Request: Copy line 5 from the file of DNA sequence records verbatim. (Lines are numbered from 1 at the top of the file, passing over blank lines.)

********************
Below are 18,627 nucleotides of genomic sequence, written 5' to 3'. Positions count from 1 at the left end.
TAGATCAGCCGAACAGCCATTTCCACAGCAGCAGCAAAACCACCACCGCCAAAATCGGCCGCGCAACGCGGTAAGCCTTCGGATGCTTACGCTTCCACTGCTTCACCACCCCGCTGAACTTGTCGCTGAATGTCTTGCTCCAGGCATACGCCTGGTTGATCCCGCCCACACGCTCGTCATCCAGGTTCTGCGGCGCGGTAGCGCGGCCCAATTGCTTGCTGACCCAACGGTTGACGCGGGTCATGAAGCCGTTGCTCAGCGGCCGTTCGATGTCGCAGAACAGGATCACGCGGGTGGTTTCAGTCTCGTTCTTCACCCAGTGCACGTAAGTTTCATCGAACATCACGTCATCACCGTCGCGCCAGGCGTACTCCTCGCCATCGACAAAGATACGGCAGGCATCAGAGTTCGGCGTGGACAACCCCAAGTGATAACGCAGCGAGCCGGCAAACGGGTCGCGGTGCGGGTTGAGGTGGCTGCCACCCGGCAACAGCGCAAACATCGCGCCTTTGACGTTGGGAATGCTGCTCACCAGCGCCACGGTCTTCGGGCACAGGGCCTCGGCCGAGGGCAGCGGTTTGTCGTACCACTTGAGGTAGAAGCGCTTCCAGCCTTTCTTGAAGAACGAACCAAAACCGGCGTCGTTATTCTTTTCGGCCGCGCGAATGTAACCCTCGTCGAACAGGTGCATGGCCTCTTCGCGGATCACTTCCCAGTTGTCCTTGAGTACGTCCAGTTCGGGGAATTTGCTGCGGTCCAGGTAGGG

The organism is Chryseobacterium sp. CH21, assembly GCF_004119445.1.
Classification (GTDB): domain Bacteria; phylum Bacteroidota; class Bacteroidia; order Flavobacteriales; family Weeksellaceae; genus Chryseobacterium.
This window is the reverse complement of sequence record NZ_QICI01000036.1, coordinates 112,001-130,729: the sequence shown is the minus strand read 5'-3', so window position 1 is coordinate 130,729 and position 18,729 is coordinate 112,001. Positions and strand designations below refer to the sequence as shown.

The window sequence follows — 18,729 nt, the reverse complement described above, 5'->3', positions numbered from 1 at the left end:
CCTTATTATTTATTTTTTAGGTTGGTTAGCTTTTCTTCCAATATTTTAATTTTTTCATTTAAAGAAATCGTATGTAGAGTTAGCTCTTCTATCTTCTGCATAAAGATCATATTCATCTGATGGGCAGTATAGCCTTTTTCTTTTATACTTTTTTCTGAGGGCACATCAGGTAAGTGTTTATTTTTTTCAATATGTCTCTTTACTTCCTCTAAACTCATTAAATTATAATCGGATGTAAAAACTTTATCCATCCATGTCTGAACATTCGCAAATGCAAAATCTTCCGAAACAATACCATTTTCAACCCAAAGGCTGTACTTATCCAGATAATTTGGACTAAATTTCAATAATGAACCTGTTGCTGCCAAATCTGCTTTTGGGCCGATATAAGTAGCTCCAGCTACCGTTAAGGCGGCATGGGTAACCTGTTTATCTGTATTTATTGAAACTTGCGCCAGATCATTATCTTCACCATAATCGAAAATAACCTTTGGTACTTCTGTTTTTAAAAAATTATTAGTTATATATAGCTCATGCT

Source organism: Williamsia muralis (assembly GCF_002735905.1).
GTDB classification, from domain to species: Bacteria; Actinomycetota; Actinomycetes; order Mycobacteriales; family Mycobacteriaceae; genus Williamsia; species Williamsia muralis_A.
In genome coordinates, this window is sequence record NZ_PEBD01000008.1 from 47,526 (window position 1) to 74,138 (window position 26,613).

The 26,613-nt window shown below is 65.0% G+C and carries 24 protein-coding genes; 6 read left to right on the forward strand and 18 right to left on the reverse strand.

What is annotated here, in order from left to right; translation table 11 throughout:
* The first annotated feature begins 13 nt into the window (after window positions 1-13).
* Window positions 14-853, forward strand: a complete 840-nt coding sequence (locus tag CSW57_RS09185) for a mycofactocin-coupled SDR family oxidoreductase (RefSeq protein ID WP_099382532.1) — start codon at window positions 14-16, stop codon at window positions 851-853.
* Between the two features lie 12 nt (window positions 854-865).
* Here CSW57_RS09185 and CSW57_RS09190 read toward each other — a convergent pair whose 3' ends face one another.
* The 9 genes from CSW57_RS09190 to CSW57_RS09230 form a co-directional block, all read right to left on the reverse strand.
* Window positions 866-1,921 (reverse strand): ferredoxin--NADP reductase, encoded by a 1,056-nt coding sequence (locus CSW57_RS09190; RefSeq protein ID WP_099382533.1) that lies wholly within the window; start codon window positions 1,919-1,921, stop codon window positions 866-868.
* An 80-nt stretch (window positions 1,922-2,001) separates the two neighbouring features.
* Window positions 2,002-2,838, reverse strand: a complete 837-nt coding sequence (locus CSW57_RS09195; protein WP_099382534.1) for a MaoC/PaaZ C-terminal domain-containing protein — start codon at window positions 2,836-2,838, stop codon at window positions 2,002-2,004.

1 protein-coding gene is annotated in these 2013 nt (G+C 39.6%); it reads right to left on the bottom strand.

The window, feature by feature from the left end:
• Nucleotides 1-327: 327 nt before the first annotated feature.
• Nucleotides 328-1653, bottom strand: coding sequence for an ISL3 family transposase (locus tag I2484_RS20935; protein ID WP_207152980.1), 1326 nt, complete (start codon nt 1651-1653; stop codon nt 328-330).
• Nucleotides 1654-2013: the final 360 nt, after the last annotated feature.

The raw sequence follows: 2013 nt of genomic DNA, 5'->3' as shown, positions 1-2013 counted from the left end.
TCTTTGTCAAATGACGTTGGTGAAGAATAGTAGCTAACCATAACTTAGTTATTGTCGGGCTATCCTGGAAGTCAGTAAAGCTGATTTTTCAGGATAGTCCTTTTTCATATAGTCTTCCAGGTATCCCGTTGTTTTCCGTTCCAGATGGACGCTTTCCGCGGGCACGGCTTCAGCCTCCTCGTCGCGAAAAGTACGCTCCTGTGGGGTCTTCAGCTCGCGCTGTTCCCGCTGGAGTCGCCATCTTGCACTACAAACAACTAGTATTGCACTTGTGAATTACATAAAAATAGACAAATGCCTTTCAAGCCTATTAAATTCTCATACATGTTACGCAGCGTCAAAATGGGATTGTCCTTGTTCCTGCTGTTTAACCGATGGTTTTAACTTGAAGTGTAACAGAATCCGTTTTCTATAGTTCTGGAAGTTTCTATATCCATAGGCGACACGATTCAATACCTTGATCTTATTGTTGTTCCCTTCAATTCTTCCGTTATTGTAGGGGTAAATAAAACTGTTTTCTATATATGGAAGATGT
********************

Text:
This window is the reverse complement of sequence record NZ_QICI01000036.1, coordinates 112,001-130,729: the sequence shown is the minus strand read 5'-3', so window position 1 is coordinate 130,729 and position 18,729 is coordinate 112,001. Positions and strand designations below refer to the sequence as shown.